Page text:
Time to Refi?

Dear Dr. Per Cap:

With interest rates so low I think it might make sense to refinance my mortgage.  Is this a smart move?


Happy Homeowner

Dear Happy Homeowner

Like I say so often in this column – it depends.  I’m not trying to dodge your question but there are a bunch of factors to consider before pulling the trigger on a mortgage refinance.

A refi is an appealing option that can save a homeowner tens of thousands of dollars in monthly mortgage payments if you qualify for a significantly lower interest rate.  Moreover, if your home has increased in value, like so many homes over the last few years, you might be refinancing a home that’s worth a lot more money than when you bought it.

Why does that matter?  If you’re currently paying private mortgage insurance (PMI) which is required when a borrower owes more than 80% of the value of a home, a refi might lower that percentage and increase your equity (the amount you own) to more than 20%.  That’s the magic number for when PMI is no longer required.  Eliminating PMI can save a homeowner between $30 and $70 in premiums each month for every $100,000 borrowed.  That’s extra savings in addition to lower interest payments.  Kind of like double dipping on your favorite ice cream – more chocolate chip cookie dough please!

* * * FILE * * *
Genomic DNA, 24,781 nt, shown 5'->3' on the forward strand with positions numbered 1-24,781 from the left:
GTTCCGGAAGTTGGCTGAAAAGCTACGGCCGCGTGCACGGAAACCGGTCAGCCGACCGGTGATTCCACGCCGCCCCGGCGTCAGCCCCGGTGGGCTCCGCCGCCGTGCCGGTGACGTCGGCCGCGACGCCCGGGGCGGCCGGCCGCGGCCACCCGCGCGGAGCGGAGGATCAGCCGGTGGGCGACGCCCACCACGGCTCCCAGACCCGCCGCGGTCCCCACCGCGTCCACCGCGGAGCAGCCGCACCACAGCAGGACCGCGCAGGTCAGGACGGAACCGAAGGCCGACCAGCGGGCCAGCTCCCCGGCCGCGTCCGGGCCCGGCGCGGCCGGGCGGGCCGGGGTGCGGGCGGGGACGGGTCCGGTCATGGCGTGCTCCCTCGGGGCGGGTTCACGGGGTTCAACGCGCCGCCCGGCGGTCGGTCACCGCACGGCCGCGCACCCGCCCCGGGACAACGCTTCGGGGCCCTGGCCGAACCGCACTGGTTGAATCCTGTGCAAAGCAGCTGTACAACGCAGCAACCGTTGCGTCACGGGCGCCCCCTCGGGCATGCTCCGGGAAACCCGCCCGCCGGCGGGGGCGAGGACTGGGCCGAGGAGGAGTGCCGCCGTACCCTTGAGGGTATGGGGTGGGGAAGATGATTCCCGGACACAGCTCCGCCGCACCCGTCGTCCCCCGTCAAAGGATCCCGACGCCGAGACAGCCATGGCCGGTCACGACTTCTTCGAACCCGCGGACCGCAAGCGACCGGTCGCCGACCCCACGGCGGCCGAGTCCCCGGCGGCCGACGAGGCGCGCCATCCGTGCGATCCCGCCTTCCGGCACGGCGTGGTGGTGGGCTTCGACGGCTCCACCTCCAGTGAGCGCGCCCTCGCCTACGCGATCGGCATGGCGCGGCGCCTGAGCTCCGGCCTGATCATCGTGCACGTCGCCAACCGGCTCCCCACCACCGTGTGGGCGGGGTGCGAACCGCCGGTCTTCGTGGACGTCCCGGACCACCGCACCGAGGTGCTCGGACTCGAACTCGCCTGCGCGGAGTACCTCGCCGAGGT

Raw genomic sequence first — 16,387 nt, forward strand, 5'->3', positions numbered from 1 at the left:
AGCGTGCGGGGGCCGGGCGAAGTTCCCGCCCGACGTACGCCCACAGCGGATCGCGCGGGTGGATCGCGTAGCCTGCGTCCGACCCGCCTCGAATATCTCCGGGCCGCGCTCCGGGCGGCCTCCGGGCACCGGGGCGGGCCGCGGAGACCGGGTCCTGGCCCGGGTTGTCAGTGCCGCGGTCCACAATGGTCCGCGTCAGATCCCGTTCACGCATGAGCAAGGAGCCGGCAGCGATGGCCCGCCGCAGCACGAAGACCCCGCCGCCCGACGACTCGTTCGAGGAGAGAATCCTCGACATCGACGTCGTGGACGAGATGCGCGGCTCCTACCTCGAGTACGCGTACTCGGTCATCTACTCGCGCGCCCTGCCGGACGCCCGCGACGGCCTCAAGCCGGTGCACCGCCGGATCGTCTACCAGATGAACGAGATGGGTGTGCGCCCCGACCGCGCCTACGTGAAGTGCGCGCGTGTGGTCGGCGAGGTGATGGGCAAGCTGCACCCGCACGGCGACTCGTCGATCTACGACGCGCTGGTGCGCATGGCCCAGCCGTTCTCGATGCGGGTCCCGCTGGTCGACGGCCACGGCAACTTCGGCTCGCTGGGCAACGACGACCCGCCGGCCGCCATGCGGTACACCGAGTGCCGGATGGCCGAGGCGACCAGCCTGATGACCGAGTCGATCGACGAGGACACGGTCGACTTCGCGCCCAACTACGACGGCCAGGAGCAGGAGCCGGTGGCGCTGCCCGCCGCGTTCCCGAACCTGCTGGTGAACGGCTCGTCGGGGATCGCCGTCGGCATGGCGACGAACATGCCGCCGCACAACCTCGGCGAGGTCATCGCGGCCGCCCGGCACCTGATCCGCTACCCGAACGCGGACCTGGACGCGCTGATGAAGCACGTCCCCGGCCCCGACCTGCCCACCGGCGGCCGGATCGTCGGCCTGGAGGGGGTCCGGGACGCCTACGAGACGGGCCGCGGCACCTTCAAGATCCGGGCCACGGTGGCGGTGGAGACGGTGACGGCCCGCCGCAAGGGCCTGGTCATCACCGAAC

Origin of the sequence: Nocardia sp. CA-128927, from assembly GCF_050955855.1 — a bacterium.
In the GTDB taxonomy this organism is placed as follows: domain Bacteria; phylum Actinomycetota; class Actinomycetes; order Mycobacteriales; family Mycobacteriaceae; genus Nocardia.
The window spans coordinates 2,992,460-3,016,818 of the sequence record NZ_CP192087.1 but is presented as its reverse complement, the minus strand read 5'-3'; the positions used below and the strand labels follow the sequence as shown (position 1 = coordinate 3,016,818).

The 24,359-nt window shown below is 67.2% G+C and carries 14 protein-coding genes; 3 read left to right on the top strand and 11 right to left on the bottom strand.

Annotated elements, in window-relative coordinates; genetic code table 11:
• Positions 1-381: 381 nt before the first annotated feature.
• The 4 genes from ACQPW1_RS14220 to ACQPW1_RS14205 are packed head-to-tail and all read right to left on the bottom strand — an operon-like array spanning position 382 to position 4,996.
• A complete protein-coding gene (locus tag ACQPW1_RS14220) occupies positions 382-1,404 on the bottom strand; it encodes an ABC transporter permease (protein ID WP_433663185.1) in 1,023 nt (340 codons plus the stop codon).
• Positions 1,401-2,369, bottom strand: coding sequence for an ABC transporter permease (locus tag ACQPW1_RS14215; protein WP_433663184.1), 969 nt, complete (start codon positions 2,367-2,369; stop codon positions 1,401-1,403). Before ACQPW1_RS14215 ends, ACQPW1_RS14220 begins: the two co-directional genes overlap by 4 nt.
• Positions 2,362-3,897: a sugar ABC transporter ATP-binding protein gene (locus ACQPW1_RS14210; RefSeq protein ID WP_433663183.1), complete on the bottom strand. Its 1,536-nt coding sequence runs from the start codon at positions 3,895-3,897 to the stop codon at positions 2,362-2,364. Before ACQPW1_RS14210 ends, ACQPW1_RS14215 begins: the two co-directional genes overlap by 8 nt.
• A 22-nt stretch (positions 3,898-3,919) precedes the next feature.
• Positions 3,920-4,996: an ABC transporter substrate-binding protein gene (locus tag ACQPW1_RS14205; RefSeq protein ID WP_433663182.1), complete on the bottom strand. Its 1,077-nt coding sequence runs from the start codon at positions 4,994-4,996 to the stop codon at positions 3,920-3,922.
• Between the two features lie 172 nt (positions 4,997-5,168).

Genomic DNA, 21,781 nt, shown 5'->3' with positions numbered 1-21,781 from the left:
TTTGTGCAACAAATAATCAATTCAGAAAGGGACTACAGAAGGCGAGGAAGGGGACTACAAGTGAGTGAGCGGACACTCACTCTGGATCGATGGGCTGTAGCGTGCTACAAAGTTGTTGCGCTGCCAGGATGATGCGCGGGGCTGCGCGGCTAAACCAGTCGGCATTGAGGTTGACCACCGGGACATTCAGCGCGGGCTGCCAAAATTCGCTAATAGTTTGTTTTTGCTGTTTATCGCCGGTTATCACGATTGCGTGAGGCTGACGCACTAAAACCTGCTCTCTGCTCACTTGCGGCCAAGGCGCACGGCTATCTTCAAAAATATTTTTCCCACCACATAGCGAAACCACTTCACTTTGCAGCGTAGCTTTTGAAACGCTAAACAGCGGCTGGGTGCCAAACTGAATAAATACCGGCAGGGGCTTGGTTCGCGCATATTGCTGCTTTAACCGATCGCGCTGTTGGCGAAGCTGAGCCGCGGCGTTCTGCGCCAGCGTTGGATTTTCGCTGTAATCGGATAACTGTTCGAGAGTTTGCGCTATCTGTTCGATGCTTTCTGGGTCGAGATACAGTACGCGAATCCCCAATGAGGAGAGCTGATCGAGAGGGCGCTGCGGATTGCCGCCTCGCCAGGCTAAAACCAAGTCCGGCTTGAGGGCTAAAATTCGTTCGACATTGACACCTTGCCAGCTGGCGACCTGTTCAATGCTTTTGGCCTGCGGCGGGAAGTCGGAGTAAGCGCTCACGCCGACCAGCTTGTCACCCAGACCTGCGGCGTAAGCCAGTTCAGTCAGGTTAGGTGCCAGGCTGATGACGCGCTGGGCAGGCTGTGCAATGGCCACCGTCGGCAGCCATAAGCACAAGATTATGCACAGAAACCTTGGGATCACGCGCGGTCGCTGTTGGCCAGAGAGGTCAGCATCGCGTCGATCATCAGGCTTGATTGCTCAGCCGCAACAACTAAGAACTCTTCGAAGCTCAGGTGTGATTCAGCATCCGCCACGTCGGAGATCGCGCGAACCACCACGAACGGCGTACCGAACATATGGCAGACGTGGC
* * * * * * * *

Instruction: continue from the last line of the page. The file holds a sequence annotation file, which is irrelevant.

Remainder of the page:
It’s also a good rule of thumb to only refinance if you can secure a new interest rate at least one percentage point lower than your existing rate.  That’s to cover your refinancing fees and expenses, like an appraisal, which I’ll talk more about in a minute.

As of December 2021 Bankrate lists the average annual percentage rate (APR) for a 30 year fixed refinance at 3.24% and for a 15 year fixed refinance at 2.51%.  So if your current APR is 4.5% or more a refi might make sense.

However, borrowers often overlook the fact that a refi is a brand new loan that will replace your existing mortgage.  That means you’ll have to repeat the loan qualification process.  Any credit mishaps that have lowered your credit score since you secured your first mortgage could now come back to haunt you in the form of a higher APR.

Moreover, any changes to your debt-to-income ratio can also spell trouble.  A drop in income due to the pandemic or a new truck loan that you thought was a great deal – yep, that stuff can result in a higher APR.

You also will probably need a new appraisal on the home because the bank wants to know what it’s currently worth.  This might mean an appraiser inspecting your home both inside and out.  They’ll notice the door the cat scratched down to bare wood, the dent in the wall where someone accidently threw a football during your last Super Bowl party, the worn down carpet that looked so good when you moved in, and a bunch of other little dings that might need fixing.  You guessed it, time and money.

But don’t let me discourage you.  A refi can be a great move, provided you do your homework.  Here’s a handy online mortgage refinance calculator to help you make an informed decision.


Ask Dr. Per Cap is a program funded by First Nations Development Institute with assistance from the FINRA Investor Education Foundation. For more information, visit www.firstnations.org. To send a question to Dr. Per Cap, email askdrpercap@firstnations.org.